Russia’s aggressive behavior in Crimea, eastern Ukraine, and elsewhere in Europe is a reminder that European security remains a vital U.S. national interest, but we are sending mixed messages.
In early April, the U.S. Army completed a dramatic 1,200-mile road march across six European countries in a symbol of U.S. capability, resolve and commitment. By the end of April, the Army announced it would once again reduce the number of soldiers in Europe, this time by 1,900 troops, because our military is getting smaller.
Many Americans wished away the Russian threat to NATO and greater Europe when the Berlin Wall fell in 1989. Nowhere was this more evident than in the posture of U.S. military forces on the continent. As the Soviet Union collapsed, U.S. forces, rightly, were reduced throughout the 1990s. In the early 2000s, the need to surge forces to Iraq and Afghanistan led to an even steeper decline. The strategic assumption was that Europe could or should mostly fend for itself while a token presence of American soldiers would be sufficient to maintain alliance commitments.
U.S. troops levels in Europe have reached record-low levels, slightly more than 27,000 soldiers, before the newest cut was announced. Some of our NATO partner nations recognize the risks. France, Germany, the Netherlands, Poland and Sweden are increasing their military spending, a reversal of a post-Cold War trend that still means most European countries have flat defense budgets.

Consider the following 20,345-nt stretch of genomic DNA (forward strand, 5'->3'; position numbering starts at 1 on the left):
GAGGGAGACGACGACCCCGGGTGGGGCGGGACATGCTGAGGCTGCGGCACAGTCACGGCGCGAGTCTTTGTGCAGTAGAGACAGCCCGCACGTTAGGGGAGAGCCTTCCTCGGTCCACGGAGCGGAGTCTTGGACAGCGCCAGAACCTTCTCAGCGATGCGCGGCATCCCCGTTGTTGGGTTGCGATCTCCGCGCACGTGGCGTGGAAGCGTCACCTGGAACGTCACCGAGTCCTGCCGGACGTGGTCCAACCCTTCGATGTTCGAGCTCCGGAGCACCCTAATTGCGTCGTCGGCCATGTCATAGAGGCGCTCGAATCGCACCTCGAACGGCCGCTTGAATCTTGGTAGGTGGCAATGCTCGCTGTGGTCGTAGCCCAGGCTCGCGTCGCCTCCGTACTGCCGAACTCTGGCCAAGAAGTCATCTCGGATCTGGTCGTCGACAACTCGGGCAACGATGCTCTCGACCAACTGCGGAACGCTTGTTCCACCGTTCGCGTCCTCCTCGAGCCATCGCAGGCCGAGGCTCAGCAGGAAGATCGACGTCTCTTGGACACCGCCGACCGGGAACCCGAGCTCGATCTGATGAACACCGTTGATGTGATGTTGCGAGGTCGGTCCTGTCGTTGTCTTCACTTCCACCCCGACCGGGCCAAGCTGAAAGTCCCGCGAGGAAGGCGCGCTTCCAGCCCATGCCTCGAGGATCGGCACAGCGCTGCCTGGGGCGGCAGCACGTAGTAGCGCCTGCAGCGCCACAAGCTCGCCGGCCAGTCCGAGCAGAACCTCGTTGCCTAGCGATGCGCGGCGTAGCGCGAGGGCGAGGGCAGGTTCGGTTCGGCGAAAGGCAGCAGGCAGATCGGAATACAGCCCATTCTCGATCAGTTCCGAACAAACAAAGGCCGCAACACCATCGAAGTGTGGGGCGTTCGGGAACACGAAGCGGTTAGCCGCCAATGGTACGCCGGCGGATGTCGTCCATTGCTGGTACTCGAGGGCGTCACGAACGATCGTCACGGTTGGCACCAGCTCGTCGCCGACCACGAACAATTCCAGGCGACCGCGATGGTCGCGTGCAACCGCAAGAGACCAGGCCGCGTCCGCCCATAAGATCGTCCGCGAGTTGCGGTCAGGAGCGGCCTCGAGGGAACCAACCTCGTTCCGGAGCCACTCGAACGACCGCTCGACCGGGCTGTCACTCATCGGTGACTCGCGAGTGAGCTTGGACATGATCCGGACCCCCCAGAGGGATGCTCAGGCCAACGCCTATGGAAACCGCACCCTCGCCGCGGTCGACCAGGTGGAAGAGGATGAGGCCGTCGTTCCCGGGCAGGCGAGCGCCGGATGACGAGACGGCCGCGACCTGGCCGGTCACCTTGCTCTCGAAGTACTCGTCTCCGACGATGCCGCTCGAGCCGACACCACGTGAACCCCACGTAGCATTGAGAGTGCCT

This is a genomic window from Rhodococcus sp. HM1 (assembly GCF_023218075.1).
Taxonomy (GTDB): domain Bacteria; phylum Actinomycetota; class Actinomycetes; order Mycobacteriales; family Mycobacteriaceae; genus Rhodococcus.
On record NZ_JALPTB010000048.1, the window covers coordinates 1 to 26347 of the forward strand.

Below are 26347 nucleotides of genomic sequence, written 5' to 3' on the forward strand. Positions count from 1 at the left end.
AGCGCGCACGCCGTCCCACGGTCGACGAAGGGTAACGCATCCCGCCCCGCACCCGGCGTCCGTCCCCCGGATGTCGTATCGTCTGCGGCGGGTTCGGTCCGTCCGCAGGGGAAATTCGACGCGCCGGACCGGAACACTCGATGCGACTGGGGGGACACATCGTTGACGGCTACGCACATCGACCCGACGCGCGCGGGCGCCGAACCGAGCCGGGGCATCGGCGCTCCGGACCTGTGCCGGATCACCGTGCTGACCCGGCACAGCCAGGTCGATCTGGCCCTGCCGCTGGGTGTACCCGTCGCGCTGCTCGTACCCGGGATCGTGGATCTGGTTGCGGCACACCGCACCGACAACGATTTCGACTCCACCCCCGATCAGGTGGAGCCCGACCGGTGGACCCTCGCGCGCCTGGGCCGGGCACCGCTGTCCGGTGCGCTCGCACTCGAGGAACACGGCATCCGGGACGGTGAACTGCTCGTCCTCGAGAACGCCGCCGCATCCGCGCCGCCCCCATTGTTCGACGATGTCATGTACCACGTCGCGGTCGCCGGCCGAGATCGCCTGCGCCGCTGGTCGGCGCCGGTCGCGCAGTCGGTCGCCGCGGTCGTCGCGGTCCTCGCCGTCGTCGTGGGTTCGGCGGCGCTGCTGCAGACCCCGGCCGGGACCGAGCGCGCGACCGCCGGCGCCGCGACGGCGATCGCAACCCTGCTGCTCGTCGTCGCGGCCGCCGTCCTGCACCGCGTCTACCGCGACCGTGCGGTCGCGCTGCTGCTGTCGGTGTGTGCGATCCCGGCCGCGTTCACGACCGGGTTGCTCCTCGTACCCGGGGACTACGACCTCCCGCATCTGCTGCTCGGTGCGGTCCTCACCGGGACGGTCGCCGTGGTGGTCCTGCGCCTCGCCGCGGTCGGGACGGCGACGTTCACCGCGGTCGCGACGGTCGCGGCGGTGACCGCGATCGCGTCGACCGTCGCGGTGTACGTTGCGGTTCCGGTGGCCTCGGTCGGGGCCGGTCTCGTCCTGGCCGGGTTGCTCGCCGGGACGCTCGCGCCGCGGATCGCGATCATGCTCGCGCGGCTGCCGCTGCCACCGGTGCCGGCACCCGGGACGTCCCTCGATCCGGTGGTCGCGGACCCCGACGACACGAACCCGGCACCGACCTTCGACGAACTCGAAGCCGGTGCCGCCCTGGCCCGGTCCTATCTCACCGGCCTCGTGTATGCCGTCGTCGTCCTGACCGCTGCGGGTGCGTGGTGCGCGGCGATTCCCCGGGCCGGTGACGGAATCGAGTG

President Vladimir Putin has been flexing Russian muscle through hybrid warfare—a diabolical combination of conventional military operations, criminal acts, terrorism, and political intimidation—to reassert claims to some sphere of influence he feels was taken away by the collapse of the Soviet Union. His actions pose a clear and present danger to NATO, and fuel wider division within the alliance as to how to respond.
My NATO friends were very clear in their assessment that the modest nature of these events and the American forces participating in them is readily apparent to both our European partners as well as to the Russians. In short, we’re not fooling anyone – we just don’t have enough there.
With only two combat brigades permanently stationed in Europe and a few other forces periodically rotating in from the Unites States for exercises, the U.S. presence is negligible in the grand scheme. American commanders are stretching that force as far as they can, but it is a thin line of defense to be sure. At some point—possibly very soon—the symbolism of U.S. support loses credibility.
I am troubled by continued efforts to reduce the size of America’s land forces and especially the U.S. Army. Sequestration has set us on a dangerous downhill trajectory that will send the U.S. Army to strength levels not seen since the opening days of World War II. This must be stopped, and stopped now, with some balance achieved in active, Guard and Reserve forces to providing us a combined fighting strength of 1 million or more soldiers, at least half in the active forces and half in the Guard and Reserve.
I am not convinced that the United States has or will have the wherewithal to demonstrably reassure allies and deter further aggression in this vital part of the world. For some reason, we seem to presume demonstrations of latent power will be sufficient. I remain skeptical.
Full article: Europe Requires More than Symbolic Defense (Defense One)